Expressive Language Milestones: Birth to Age 5

Expressive Language Milestones: Birth to Age 5

Expressive language refers to the ability to use language to express oneself clearly. The chart below outlines expressive language milestones from birth to age 5. The expressive language chart also contains ideas for helping your child reach these milestones through play-based activities at home. 

 

Expressive Language Chart

AgeWhat They Should Be DoingExpressive Language Activities 
0-6 months
  • Makes cooing sounds and blows raspberries
  • Type of cry varies depending on the need (e.g. hunger vs. discomfort)
  • Explores sounds k, g, b, p,m
  • Begins producing one syllable sounds like “ma” or “ga”
  • Engages in vocal play (e.g. squeals, growls, gurgles, yells)
  • Screen hearing to rule out hearing loss.
  • Encourage production of sounds by imitating the sounds you hear your child produce.
  • Get close to your child so that he sees your face when you are imitating his sounds or speak to him.
6-12 months
  • Begins babbling single syllables with a variety of sounds
  • Speech-like babbling develops closer to 9 months  
  • Responds vocally (e.g. ah, eh) when spoken to
  • Tries to imitate words or sounds in his environment
  • Uses gestures to communicate (e.g. points, waves, shakes head for “no”)
  • Consider consulting with an ENT if your child has frequent ear infections.
  • Talk about what you are doing and about what your child is doing throughout the day.
  • Sing songs that involve movement to encourage the use of gestures (e.g. Itsy Bitsy Spider). Teach your child to point to desired items.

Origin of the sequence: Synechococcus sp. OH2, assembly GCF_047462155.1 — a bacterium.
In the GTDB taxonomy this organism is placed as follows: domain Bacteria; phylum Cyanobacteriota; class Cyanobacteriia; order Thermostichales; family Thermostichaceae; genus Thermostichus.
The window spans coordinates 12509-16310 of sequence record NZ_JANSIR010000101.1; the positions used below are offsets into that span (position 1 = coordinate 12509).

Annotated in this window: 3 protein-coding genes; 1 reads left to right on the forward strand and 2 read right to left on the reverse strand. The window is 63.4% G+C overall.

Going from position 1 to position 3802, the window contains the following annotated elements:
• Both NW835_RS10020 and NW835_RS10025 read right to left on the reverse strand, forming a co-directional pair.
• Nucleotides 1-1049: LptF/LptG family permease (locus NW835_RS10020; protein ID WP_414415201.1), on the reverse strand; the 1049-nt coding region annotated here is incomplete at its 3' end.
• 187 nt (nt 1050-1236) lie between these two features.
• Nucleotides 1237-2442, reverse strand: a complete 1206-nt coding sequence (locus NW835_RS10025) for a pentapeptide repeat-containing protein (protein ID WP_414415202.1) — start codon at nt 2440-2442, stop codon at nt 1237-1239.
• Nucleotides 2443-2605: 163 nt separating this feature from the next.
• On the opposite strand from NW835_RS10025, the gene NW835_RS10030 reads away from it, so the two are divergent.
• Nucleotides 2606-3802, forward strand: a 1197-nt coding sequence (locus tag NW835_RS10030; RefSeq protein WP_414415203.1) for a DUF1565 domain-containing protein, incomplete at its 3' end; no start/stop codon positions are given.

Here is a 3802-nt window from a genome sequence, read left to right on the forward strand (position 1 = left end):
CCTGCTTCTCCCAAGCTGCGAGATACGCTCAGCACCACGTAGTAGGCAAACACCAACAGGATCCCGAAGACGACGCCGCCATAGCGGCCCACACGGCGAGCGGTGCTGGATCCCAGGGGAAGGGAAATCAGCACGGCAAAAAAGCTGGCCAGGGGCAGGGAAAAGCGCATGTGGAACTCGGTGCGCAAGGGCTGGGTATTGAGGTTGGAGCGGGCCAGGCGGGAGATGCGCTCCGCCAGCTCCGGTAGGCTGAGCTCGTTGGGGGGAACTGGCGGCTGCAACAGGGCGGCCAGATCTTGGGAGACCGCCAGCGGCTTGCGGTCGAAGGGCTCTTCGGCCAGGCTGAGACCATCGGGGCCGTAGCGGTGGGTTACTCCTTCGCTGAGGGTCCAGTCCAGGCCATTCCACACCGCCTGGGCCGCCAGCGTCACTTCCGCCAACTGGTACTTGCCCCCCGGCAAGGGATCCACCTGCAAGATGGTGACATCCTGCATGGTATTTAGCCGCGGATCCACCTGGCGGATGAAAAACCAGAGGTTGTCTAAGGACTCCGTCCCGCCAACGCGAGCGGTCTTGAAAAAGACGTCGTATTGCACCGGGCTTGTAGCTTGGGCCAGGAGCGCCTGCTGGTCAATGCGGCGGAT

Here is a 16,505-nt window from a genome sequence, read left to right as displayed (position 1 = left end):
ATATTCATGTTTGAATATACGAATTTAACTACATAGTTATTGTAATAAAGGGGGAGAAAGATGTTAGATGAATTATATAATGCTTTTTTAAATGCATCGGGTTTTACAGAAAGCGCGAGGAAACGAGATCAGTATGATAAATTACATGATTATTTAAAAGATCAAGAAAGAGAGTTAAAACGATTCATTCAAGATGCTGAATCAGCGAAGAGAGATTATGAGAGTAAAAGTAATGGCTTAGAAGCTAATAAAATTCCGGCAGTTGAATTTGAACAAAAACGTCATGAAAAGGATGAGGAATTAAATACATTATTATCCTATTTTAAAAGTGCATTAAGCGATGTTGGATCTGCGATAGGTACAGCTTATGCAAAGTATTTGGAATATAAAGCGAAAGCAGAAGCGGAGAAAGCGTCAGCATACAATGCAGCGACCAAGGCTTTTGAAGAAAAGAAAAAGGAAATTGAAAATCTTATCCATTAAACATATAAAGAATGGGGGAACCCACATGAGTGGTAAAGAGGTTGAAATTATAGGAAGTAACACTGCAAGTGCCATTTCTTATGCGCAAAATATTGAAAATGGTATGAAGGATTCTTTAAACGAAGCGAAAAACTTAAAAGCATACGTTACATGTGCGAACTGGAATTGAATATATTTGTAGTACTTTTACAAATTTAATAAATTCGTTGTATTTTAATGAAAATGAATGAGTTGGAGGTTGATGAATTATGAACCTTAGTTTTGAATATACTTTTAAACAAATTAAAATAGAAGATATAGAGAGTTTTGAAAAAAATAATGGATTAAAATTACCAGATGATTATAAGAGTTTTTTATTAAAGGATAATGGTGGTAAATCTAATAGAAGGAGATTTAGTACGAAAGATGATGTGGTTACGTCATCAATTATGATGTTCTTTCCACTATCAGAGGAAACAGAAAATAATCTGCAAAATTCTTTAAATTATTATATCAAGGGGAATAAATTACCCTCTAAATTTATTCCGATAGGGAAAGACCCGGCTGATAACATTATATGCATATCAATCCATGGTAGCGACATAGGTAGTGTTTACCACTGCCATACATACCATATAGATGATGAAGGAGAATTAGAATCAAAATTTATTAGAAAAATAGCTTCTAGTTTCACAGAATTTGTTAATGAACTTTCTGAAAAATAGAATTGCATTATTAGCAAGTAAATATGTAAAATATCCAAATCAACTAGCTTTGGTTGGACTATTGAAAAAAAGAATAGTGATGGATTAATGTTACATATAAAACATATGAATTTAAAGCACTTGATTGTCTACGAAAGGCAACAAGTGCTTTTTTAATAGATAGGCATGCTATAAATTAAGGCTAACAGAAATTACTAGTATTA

12-18 months
  • Develops the use of single words to communicate (e.g. dog, juice)
  • Has a variety of vowels and consonants in their sound repertoire
  • Speech is not clear but caregivers are able to understand some words
  • Combines gestures with words (eg. raises hands and says “up”)
  • Begins using social words like hi, bye, please and thank you
  • When reading books, ask your child to label pictures in the books.
  • Teach simple, sign language to facilitate verbal language development.
  • Teach your child to imitate environmental sounds during play (e.g. car sounds and animal sounds).
18-24 months
  • Uses rising intonation at the end of words or phrases to ask questions
  • Speech is understood 60-75% of the time (50-60% by unfamiliar listeners)
  • Uses 2-word phrases to communicate (e.g. mama juice)
  • Has labels (nouns) for many familiar objects
  • Begins using verbs (eg. go, run) and adjectives (eg. hot, stinky)
  • Says the sounds /p/ and /m/ correctly
  • Give your child time to answer questions before giving away the answer.
  • Pick 1-2 words to repetitively practice during a 15-20 minute game. Encourage pretend play whenever possible.
  • Talk about how things feel when you touch them (e.g. “the ice is wet and cold, here you feel it”)
24-30 months
  • Asks questions more and more frequently
  • Begins using present progressive –ing (e.g. eating vs eat)
  • Begins using pronouns I, me, you, it
  • May stutter, especially if learning new words rapidly
  • Begins using auxiliary “is” (e.g. daddy is running vs. daddy running)
  • Says the sounds /p/ and /m/ correctly
  • Emphasize the words you want your child to learn (e.g. “oh I see the car” and “look she is running”).
  • Keep a close eye on your child’s speech and if you notice stuttering consider speaking with a professional. Do not call too much attention to the stuttering while interacting with your child.
  • Play turn-taking games and teach your child to use phrases like “my turn” and “your turn.”
30-36 months
  • Begins using prepositions in and on
  • Uses some regular plurals (e.g. dogs)